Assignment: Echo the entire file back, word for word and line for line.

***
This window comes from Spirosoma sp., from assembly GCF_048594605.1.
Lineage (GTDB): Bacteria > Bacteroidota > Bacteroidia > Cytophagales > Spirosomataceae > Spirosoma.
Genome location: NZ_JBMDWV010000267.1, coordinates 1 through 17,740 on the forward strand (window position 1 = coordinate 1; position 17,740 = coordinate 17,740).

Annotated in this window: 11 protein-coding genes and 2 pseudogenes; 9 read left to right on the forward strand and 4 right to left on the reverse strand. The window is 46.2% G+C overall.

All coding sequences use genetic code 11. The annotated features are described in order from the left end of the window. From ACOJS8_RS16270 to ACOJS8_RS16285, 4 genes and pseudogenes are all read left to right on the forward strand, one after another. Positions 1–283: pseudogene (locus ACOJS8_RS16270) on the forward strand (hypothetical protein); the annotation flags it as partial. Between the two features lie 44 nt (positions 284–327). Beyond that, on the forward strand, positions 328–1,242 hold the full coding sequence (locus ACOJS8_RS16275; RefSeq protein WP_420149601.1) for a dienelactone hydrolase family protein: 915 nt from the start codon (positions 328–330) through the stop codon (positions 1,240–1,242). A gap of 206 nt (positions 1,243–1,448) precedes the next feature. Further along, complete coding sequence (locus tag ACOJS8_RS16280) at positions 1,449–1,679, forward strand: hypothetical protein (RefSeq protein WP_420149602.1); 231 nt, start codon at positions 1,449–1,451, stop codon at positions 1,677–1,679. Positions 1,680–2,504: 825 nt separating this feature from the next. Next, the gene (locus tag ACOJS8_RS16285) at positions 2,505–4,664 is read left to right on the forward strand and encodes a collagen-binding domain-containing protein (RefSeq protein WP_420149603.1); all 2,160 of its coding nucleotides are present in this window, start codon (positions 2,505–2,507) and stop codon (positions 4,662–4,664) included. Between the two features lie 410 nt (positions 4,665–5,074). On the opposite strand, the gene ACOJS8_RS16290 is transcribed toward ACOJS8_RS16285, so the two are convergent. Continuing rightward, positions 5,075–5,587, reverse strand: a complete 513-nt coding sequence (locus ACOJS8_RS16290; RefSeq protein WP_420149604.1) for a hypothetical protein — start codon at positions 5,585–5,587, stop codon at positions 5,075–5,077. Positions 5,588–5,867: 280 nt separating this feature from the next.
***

This window comes from Spirosoma sp., from assembly GCF_048594605.1.
Lineage (GTDB): Bacteria > Bacteroidota > Bacteroidia > Cytophagales > Spirosomataceae > Spirosoma.
Genome location: NZ_JBMDWV010000267.1, coordinates 1 through 17,740 on the forward strand (window position 1 = coordinate 1; position 17,740 = coordinate 17,740).

Annotated in this window: 11 protein-coding genes and 2 pseudogenes; 9 read left to right on the forward strand and 4 right to left on the reverse strand. The window is 46.2% G+C overall.

All coding sequences use genetic code 11. The annotated features are described in order from the left end of the window. From ACOJS8_RS16270 to ACOJS8_RS16285, 4 genes and pseudogenes are all read left to right on the forward strand, one after another. Positions 1–283: pseudogene (locus ACOJS8_RS16270) on the forward strand (hypothetical protein); the annotation flags it as partial. Between the two features lie 44 nt (positions 284–327). Beyond that, on the forward strand, positions 328–1,242 hold the full coding sequence (locus ACOJS8_RS16275; RefSeq protein WP_420149601.1) for a dienelactone hydrolase family protein: 915 nt from the start codon (positions 328–330) through the stop codon (positions 1,240–1,242). A gap of 206 nt (positions 1,243–1,448) precedes the next feature. Further along, complete coding sequence (locus tag ACOJS8_RS16280) at positions 1,449–1,679, forward strand: hypothetical protein (RefSeq protein WP_420149602.1); 231 nt, start codon at positions 1,449–1,451, stop codon at positions 1,677–1,679. Positions 1,680–2,504: 825 nt separating this feature from the next. Next, the gene (locus tag ACOJS8_RS16285) at positions 2,505–4,664 is read left to right on the forward strand and encodes a collagen-binding domain-containing protein (RefSeq protein WP_420149603.1); all 2,160 of its coding nucleotides are present in this window, start codon (positions 2,505–2,507) and stop codon (positions 4,662–4,664) included. Between the two features lie 410 nt (positions 4,665–5,074). On the opposite strand, the gene ACOJS8_RS16290 is transcribed toward ACOJS8_RS16285, so the two are convergent. Continuing rightward, positions 5,075–5,587, reverse strand: a complete 513-nt coding sequence (locus ACOJS8_RS16290; RefSeq protein WP_420149604.1) for a hypothetical protein — start codon at positions 5,585–5,587, stop codon at positions 5,075–5,077. Positions 5,588–5,867: 280 nt separating this feature from the next.